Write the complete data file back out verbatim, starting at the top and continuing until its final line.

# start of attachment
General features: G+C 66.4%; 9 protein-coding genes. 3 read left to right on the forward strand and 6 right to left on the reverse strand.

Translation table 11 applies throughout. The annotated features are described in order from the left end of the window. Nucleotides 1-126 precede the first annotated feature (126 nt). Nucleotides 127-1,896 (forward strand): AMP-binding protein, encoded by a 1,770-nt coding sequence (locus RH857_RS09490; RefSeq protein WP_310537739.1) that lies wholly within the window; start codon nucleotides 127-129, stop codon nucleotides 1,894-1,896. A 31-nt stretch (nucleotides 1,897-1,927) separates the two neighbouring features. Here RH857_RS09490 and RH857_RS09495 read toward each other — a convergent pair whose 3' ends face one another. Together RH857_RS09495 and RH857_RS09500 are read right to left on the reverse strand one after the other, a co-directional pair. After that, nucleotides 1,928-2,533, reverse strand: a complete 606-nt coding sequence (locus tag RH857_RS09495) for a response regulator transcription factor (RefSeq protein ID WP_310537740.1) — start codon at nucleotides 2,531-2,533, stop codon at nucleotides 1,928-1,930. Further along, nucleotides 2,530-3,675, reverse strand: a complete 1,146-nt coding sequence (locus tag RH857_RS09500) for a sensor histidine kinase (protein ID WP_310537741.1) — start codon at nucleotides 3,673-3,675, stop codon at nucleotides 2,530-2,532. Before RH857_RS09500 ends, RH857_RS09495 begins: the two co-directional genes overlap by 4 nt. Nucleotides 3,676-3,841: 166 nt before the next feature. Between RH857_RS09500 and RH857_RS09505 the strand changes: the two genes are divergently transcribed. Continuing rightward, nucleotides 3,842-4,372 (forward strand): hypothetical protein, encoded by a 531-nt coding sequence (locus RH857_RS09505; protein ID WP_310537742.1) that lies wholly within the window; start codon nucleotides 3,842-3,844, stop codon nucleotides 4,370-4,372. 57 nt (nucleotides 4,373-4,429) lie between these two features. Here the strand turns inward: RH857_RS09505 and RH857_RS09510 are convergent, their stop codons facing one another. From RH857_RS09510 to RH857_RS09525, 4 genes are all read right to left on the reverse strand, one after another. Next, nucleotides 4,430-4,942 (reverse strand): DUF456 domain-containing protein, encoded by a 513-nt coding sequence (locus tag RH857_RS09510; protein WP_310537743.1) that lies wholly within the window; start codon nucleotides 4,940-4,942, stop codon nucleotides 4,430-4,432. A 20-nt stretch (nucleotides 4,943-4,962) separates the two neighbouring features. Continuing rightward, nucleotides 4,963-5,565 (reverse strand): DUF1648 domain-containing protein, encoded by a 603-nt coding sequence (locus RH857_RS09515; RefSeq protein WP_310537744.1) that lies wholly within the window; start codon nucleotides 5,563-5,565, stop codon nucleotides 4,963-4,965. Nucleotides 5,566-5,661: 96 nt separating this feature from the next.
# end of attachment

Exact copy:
General features: G+C 66.4%; 9 protein-coding genes. 3 read left to right on the forward strand and 6 right to left on the reverse strand.

Translation table 11 applies throughout. The annotated features are described in order from the left end of the window. Nucleotides 1-126 precede the first annotated feature (126 nt). Nucleotides 127-1,896 (forward strand): AMP-binding protein, encoded by a 1,770-nt coding sequence (locus RH857_RS09490; RefSeq protein WP_310537739.1) that lies wholly within the window; start codon nucleotides 127-129, stop codon nucleotides 1,894-1,896. A 31-nt stretch (nucleotides 1,897-1,927) separates the two neighbouring features. Here RH857_RS09490 and RH857_RS09495 read toward each other — a convergent pair whose 3' ends face one another. Together RH857_RS09495 and RH857_RS09500 are read right to left on the reverse strand one after the other, a co-directional pair. After that, nucleotides 1,928-2,533, reverse strand: a complete 606-nt coding sequence (locus tag RH857_RS09495) for a response regulator transcription factor (RefSeq protein ID WP_310537740.1) — start codon at nucleotides 2,531-2,533, stop codon at nucleotides 1,928-1,930. Further along, nucleotides 2,530-3,675, reverse strand: a complete 1,146-nt coding sequence (locus tag RH857_RS09500) for a sensor histidine kinase (protein ID WP_310537741.1) — start codon at nucleotides 3,673-3,675, stop codon at nucleotides 2,530-2,532. Before RH857_RS09500 ends, RH857_RS09495 begins: the two co-directional genes overlap by 4 nt. Nucleotides 3,676-3,841: 166 nt before the next feature. Between RH857_RS09500 and RH857_RS09505 the strand changes: the two genes are divergently transcribed. Continuing rightward, nucleotides 3,842-4,372 (forward strand): hypothetical protein, encoded by a 531-nt coding sequence (locus RH857_RS09505; protein ID WP_310537742.1) that lies wholly within the window; start codon nucleotides 3,842-3,844, stop codon nucleotides 4,370-4,372. 57 nt (nucleotides 4,373-4,429) lie between these two features. Here the strand turns inward: RH857_RS09505 and RH857_RS09510 are convergent, their stop codons facing one another. From RH857_RS09510 to RH857_RS09525, 4 genes are all read right to left on the reverse strand, one after another. Next, nucleotides 4,430-4,942 (reverse strand): DUF456 domain-containing protein, encoded by a 513-nt coding sequence (locus tag RH857_RS09510; protein WP_310537743.1) that lies wholly within the window; start codon nucleotides 4,940-4,942, stop codon nucleotides 4,430-4,432. A 20-nt stretch (nucleotides 4,943-4,962) separates the two neighbouring features. Continuing rightward, nucleotides 4,963-5,565 (reverse strand): DUF1648 domain-containing protein, encoded by a 603-nt coding sequence (locus RH857_RS09515; RefSeq protein WP_310537744.1) that lies wholly within the window; start codon nucleotides 5,563-5,565, stop codon nucleotides 4,963-4,965. Nucleotides 5,566-5,661: 96 nt separating this feature from the next.